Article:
A second challenge, perhaps less daunting, will be reporting to the nonprofit’s soon-to-expand board of trustees while also reporting to City officials. In May, City Council approved more than $120,000 from fiscal year 2015 Hotel Occupancy Tax and Energy Efficiency Funds to underwrite the executive director’s salary and other costs. That funding is seen as transitional and not something the City intends to renew annually on an indefinite basis.

“We are thrilled to have someone with J.D.’s experience and passion in the role of executive director and I look forward to working with her in this next phase of B-Cycle’s service to the community,” the City’s Chief Sustainability Officer Douglas Melnick said.

Simpson will report jointly to Melnick at the City and to the San Antonio Bike Share board, which is expanding from seven to 10 members. Melnick joined the board as the City’s representative and three new at-large appointments will be chosen from a pool of applicants soon to be reviewed by City Council committee. In addition to Snell and Melnick, the board includes William Simons, a co-owner of Bike World and the board’s vice president; Attorney Thomas McKenzie, the board’s secretary; Roger Christianson; Dr. Ken Ciolli; and Dr. William Shea.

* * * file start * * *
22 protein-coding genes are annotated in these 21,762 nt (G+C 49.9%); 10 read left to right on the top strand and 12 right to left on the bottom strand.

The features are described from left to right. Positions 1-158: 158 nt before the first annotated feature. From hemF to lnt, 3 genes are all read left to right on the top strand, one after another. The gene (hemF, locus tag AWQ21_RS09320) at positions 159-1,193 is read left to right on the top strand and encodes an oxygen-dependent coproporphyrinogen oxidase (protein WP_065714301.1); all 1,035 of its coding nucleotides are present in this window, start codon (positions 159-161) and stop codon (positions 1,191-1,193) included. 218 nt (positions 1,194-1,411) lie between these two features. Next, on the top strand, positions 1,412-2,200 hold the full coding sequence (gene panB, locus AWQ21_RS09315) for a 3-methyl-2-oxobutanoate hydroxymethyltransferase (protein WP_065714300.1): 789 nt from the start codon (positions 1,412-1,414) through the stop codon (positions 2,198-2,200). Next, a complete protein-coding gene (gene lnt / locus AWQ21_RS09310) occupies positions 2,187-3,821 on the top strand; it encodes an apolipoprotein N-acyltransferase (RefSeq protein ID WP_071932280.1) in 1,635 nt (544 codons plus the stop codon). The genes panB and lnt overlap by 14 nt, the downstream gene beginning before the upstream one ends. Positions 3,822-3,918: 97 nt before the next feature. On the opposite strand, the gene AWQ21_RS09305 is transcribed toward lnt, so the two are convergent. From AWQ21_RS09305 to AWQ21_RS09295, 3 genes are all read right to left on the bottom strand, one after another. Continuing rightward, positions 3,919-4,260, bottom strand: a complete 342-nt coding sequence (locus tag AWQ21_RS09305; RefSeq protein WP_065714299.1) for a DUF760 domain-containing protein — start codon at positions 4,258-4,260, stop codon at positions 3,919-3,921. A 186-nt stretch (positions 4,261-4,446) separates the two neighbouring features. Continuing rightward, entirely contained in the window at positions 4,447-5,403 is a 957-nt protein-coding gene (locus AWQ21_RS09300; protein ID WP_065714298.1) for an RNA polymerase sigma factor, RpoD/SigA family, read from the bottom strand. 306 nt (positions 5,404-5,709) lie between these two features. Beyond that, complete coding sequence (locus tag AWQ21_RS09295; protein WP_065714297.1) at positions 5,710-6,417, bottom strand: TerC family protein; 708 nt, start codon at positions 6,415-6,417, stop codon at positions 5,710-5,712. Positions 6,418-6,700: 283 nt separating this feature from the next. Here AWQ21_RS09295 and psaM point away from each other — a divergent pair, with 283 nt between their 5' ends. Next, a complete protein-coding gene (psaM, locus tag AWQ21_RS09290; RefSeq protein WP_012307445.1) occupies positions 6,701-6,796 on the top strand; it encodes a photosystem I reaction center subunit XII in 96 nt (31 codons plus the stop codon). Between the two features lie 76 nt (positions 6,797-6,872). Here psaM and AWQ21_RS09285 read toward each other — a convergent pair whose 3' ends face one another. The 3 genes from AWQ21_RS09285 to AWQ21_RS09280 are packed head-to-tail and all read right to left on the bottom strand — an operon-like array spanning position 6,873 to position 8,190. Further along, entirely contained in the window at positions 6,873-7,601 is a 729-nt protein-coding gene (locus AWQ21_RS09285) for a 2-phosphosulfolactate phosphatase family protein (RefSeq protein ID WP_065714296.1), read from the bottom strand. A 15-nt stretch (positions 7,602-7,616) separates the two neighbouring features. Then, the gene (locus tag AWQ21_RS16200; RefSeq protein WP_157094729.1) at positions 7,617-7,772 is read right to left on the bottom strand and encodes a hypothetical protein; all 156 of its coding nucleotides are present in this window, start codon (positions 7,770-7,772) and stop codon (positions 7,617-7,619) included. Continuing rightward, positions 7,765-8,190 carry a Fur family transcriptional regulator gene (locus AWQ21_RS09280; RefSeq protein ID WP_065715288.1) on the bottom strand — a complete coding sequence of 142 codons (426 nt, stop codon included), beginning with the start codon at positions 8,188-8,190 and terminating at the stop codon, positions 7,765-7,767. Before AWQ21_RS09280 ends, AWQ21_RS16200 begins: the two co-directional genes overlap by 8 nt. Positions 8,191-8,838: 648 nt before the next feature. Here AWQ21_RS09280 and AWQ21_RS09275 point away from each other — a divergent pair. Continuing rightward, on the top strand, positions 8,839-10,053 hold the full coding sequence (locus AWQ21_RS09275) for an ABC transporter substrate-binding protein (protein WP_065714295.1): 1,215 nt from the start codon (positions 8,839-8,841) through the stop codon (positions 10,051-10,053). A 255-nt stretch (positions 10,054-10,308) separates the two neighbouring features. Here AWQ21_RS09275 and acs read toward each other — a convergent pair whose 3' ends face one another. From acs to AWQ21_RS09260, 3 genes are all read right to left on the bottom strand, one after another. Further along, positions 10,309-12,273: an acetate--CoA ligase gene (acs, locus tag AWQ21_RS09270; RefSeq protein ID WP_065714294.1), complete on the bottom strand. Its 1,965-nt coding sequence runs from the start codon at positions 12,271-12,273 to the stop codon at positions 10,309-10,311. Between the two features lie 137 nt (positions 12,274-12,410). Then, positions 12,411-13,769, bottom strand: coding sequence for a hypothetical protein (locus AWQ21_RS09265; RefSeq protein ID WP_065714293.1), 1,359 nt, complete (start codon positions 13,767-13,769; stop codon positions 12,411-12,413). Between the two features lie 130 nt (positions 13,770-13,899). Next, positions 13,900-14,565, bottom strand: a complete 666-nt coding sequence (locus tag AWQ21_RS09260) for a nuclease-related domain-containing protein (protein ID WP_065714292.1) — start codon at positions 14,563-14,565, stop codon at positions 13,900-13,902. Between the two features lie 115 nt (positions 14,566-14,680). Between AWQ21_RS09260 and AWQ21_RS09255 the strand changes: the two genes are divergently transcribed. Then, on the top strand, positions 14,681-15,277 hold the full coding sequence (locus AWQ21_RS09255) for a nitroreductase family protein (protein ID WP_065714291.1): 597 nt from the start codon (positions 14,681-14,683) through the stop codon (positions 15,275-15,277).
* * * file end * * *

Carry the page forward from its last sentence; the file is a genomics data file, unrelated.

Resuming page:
Melnick said the City and non-profit board will work well together.

Chief Sustaiablilty Officer of San Antonio Douglas Melnick. Photo by Scott Ball.

The City of San Antonio’s Chief Sustainability Officer Douglas Melnick. File photo by Scott Ball.

“The way I view it, it’s still an independent nonprofit organization,” Melnick said. “During this transition, it’s nice to be involved and provide as much help as we can.”

“I’m excited to work with the City of San Antonio, the board of directors and our partners to move San Antonio B-Cycle forward,” Simpson said. “Our top priority is to serve the community by providing residents and visitors alike with best-in-class alternative transportation.”

Both Melnick and Simpson want to place more emphasis on B-Cycle as an alternative transportation option for “local visitors to downtown, ” that is, people who live in the suburbs and come downtown or to Brackenridge Park, Broadway or down the Mission Reach.